He works on projects like the design and testing of load-break/load-make switch devices. With money from a Department of Energy stimulus grant, Con Edison installed these switches in its underground structures to allow regional operations to isolate a section of an electrical feeder when needed. King-Nabi says a feeder is similar to a home electrical circuit that runs through a breaker, which allows power to flow to wall sockets.
“In conjunction with some of the other groups, I wrote a test specification that lets us know how often to test the feeder,” he says.
King-Nabi earned a 1999 bachelors in mechanical engineering from Stevens Institute of Technology (Hoboken, NJ). In 2010 he got a masters in ME, with a concentration in power systems, also from Stevens.
Con Edison energizes a young mind
A visit by Con Edison representatives to the Stevens campus sparked King-Nabi’s curiosity about how an electrical generator plant works. He applied for a job at Con Edison and started working there after getting his bachelors degree.
He had started graduate school in 1999, but extra work pressures resulting from 9/11 and other crises affecting the utility interrupted his studies. King-Nabi was determined to go back and finish his advanced degree, and he’s glad he followed through. He declares, “You can never go wrong with more education.”
3M PhD chemist Olester Benson: an engineer through and through
Olester Benson’s title and academic credentials may label him a scientist, but his twenty-six years at 3M (St. Paul, MN) have focused on engineering research.
“Even though I’m a PhD chemist, in my body and soul I’m an engineer,” says Benson. His title is corporate scientist, but he’s in charge of an engineering group at 3M.
Benson got a BS in chemistry from the University of Colorado-Denver in 1981, and a 1986 MS and 1988 PhD in physical organic chemistry from the University of Colorado-Boulder. A native of St. Petersburg, FL, he says his college choice was influenced by his military service. “Colorado was my last active duty station when I was in the Army,” he says. During his eleven years of active duty, he took classes whenever he could, and finished his bachelors in Denver three years before his service commitment ended.
As the leader of his research group, Benson is involved in technology scouting, exploration and development. Over the years, his research group has transferred much of its research to manufacturing. 3M products he’s worked on include a range of reflective optical films used for traffic safety and personal safety garments, and for improving the brightness of computer, cell phone and tablet displays. He holds forty-nine U.S. patents.
A vision for future technologies
“In 2004, I had this vision of a new generation of manufacturing equipment that could really expand our capabilities,” Benson says. “It wasn’t until last year that management really bought into the vision.” Now he is building a new process development laboratory to explore and develop new technologies.
Benson spends a lot of time at 3M helping guide the careers of other technical professionals. His role as a coach and mentor extends beyond the workplace. He’s a liaison to the board of directors at the National Action Council for Minorities in Engineering, of which 3M is a corporate member. He’s also vice chair of the graduate school advisory council at the University of Colorado.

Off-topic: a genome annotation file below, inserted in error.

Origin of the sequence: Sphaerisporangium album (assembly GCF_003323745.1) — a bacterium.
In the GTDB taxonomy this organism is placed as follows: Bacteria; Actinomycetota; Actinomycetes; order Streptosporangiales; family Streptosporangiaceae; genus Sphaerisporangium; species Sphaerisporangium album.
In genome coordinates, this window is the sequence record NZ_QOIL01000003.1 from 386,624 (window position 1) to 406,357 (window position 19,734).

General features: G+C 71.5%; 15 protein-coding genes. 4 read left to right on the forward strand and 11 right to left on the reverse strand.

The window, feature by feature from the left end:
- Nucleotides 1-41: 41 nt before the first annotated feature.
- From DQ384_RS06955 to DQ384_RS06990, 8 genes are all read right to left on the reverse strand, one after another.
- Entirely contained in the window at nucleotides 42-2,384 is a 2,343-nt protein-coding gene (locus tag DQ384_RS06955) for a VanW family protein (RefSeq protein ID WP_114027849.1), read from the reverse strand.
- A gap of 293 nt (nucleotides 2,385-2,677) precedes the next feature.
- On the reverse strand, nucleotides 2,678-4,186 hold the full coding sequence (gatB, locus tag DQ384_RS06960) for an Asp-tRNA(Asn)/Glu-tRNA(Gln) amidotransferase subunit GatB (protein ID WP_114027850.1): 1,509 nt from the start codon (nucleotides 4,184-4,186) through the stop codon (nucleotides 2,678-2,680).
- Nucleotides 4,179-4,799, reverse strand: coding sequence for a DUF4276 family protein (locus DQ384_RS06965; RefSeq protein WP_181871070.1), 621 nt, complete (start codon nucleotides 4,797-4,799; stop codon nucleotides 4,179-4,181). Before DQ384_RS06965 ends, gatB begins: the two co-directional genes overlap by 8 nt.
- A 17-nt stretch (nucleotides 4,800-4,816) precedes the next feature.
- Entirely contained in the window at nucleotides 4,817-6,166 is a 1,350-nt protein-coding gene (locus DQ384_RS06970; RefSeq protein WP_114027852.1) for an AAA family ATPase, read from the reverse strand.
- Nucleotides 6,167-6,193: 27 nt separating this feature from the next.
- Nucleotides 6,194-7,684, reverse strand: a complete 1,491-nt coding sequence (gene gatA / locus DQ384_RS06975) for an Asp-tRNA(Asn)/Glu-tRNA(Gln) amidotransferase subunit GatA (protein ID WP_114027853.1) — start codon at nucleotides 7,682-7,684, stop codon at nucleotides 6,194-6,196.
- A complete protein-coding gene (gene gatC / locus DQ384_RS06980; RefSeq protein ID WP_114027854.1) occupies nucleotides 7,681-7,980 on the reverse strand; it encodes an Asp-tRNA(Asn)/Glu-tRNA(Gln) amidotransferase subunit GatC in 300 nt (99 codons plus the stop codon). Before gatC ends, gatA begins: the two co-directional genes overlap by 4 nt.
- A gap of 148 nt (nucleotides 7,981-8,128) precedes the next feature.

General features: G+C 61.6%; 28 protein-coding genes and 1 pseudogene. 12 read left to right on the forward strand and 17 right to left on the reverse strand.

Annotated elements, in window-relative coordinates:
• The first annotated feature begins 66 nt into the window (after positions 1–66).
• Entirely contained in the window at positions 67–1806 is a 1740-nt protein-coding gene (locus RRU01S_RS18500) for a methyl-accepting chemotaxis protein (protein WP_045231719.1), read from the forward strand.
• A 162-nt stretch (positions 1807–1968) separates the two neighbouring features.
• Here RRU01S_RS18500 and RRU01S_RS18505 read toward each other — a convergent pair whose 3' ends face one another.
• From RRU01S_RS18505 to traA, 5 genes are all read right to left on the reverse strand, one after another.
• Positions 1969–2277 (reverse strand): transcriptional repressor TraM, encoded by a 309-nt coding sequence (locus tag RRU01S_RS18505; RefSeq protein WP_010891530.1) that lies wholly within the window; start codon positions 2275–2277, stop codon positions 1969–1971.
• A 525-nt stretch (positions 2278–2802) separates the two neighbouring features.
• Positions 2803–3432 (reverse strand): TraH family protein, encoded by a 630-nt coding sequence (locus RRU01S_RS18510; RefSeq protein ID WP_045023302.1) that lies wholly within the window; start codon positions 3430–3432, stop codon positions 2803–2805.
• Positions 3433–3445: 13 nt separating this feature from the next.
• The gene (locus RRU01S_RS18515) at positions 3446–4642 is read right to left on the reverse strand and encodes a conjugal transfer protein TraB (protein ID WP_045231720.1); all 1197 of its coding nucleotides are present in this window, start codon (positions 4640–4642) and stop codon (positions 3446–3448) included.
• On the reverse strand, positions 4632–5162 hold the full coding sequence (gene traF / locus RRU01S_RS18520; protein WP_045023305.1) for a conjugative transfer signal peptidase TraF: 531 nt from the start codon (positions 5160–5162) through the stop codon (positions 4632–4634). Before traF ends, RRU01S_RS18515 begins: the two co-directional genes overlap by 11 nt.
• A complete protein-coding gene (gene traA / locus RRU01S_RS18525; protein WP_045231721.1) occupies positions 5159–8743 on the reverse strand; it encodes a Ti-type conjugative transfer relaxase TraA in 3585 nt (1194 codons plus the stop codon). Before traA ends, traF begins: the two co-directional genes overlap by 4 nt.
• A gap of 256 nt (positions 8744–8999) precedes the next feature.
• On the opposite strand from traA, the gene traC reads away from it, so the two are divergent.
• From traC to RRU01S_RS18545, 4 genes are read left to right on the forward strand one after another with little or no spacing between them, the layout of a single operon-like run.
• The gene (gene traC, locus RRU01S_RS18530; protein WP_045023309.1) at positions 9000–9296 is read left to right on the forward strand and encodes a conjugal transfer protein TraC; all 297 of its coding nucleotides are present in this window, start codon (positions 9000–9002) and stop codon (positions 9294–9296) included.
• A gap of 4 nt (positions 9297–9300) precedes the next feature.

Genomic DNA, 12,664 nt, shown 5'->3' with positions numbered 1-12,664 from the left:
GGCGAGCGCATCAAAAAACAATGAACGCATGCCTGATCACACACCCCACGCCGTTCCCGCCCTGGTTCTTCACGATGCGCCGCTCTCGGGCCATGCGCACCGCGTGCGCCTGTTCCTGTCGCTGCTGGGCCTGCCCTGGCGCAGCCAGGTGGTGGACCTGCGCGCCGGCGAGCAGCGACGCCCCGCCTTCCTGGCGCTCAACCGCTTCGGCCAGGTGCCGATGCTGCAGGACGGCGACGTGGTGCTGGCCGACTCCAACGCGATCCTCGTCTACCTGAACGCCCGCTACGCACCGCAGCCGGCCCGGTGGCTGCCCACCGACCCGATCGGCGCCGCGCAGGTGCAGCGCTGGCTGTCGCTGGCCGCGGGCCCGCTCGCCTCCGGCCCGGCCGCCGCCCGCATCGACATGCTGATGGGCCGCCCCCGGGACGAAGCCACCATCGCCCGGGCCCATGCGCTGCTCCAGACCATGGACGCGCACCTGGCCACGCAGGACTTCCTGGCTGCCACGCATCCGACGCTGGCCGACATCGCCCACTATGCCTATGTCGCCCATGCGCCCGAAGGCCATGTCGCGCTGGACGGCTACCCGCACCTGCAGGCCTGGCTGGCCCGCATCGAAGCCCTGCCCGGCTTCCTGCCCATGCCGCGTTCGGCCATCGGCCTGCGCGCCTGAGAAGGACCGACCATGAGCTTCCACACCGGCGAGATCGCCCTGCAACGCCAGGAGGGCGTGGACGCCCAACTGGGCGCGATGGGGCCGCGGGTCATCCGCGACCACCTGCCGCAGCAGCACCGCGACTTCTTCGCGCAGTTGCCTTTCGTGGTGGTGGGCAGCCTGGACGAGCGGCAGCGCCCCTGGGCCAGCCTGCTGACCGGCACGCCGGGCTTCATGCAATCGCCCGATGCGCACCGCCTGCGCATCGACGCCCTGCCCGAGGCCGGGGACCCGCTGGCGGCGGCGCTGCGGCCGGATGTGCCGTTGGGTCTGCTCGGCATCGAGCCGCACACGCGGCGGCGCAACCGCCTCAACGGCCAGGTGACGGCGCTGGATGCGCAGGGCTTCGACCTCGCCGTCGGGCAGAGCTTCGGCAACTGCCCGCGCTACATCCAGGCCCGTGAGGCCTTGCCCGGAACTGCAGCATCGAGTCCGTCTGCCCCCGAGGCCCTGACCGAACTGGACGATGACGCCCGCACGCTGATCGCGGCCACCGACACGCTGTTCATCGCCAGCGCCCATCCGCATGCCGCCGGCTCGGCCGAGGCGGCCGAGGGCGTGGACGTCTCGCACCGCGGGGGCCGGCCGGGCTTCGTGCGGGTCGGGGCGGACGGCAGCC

He says passing on his knowledge to help others is second nature to him. “When I was a sergeant in the Army, the mindset was that you always have to train your replacement, because you never know what’s going to happen to you tomorrow.”
HNTB department manager Tirzah Gregory wears many hats
Tirzah Gregory is a department manager in the Kansas City bridge design group at HNTB (Kansas City, MO), an architectural, engineering, planning and construction firm. She’s responsible for matching each assignment to the most appropriate person on the staff. She helps the group director with budgeting, meets with clients and develops a strategic plan for the department, among a host of other duties. Gregory also chairs HNTB’s Integrate committee, which focuses on promoting a more diverse workforce throughout the company.
And, she says, “The remainder of my time is spent working on actual bridge designs for a variety of projects.”
Before she became a department manager in 2012, Gregory spent the majority of her days designing bridges as a project engineer. She was part of the team that designed and built 554 bridges over the last three and half years for the Missouri Department of Transportation’s Safe and Sound project.
“We came up with an innovative approach to design that saved our client time and money and helped us complete the project fourteen months ahead of schedule,” she says.
Gregory began working at HNTB right after earning her BS in civil engineering from Washington University (St. Louis, MO) in 1994. In 2001 she got an MS in civil engineering from the University of Kansas-Lawrence.
Looking ahead, looking back
Gregory hopes to become group director of the bridge department for HNTB’s Kansas City office. She’s been learning the skills and expertise she’ll need for that post by assisting the current group director. “I’m also challenging myself to take on roles outside of work in order to acquire more leadership and communication skills,” she reports.
Gregory reflects that one of her biggest influences growing up was her grandfather, a mechanical engineer who worked for Lockheed during World War II. “When I was young he engaged me in conversations about math, science and engineering, which helped me see that I had a place in that world.”